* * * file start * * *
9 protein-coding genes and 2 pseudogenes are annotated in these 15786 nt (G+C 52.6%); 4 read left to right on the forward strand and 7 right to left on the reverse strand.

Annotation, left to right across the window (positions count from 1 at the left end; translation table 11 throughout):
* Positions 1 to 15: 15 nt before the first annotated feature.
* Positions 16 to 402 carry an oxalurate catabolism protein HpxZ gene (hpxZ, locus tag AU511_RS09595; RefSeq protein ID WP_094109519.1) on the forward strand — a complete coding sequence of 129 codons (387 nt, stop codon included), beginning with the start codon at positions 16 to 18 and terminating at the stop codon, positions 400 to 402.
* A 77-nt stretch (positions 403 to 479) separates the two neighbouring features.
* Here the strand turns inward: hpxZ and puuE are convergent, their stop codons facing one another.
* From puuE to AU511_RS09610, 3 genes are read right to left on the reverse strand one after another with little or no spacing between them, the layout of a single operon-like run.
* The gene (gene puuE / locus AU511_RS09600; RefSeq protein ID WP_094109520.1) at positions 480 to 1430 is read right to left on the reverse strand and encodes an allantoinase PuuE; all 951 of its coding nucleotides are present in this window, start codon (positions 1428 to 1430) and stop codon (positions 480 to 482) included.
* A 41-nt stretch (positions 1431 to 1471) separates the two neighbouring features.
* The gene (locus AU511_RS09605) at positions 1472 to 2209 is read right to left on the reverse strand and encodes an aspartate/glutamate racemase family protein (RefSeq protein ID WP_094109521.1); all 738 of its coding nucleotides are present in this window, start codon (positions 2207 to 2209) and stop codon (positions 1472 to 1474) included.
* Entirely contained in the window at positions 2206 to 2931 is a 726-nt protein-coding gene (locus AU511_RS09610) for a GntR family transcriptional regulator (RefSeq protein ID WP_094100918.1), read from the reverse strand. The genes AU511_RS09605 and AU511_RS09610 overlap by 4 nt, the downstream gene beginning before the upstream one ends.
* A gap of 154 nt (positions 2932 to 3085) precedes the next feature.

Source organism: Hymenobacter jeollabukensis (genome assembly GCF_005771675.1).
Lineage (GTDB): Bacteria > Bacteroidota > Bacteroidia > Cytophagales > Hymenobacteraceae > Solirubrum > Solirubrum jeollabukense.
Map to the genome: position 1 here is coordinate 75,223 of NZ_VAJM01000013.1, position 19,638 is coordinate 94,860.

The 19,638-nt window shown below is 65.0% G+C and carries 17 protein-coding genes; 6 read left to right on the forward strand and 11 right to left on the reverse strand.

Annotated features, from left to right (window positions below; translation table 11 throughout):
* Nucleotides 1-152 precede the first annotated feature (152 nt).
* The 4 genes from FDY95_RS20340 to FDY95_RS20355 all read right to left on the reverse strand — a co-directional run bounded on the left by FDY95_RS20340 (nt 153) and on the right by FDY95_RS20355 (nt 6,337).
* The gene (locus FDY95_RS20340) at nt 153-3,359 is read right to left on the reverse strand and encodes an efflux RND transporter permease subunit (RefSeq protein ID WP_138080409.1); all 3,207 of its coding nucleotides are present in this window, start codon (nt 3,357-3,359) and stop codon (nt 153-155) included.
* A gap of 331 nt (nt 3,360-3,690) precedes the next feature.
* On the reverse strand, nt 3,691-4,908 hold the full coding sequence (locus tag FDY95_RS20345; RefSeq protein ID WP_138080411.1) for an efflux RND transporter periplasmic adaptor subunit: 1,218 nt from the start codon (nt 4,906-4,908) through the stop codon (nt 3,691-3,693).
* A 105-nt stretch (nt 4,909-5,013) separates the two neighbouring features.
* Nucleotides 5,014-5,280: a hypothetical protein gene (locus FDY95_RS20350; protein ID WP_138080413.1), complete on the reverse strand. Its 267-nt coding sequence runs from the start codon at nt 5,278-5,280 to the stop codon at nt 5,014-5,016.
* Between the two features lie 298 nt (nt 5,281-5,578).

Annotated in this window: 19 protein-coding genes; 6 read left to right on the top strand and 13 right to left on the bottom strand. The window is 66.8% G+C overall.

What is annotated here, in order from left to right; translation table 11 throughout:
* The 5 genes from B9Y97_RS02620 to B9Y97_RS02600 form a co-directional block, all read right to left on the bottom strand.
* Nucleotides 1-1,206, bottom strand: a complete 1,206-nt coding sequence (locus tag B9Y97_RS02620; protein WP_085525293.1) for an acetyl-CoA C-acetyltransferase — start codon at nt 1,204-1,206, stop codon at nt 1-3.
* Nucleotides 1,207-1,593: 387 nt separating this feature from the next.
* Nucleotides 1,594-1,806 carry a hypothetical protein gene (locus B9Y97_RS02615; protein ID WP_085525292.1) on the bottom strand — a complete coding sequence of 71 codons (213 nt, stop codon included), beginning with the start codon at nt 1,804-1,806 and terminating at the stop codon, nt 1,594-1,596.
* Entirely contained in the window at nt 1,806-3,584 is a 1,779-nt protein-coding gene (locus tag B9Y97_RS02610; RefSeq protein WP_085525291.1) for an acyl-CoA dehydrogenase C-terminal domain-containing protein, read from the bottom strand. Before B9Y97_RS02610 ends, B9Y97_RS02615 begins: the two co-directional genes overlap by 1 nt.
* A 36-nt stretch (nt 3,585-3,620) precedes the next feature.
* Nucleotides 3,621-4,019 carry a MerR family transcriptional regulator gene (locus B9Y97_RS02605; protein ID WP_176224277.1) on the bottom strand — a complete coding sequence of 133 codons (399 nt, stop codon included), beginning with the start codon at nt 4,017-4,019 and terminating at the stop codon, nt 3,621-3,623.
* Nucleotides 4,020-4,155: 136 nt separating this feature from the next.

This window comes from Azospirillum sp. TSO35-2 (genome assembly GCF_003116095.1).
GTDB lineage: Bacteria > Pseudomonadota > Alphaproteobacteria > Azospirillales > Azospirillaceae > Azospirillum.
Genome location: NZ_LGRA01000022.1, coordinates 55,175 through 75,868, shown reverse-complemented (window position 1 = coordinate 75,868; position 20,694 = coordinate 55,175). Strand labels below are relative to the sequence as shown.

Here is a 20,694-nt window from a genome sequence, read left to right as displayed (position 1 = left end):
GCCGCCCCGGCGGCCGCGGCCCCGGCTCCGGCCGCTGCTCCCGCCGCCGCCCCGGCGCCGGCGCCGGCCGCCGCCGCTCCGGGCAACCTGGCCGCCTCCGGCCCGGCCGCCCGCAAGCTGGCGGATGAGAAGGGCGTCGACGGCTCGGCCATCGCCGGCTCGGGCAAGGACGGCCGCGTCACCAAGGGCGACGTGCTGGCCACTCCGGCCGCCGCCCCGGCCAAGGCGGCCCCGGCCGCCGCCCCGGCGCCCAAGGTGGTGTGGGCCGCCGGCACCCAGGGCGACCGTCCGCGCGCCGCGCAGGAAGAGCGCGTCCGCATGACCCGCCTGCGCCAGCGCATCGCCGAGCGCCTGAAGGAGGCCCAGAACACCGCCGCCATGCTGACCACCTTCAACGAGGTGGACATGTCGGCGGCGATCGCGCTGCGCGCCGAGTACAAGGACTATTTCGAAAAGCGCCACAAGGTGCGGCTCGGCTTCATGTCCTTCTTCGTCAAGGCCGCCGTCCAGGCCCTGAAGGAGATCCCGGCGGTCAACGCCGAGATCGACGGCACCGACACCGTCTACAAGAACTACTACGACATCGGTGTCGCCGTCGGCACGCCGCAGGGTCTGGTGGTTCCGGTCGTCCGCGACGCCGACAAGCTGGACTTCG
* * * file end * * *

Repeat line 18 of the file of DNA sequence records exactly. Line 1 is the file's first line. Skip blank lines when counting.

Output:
* Nucleotides 1-152 precede the first annotated feature (152 nt).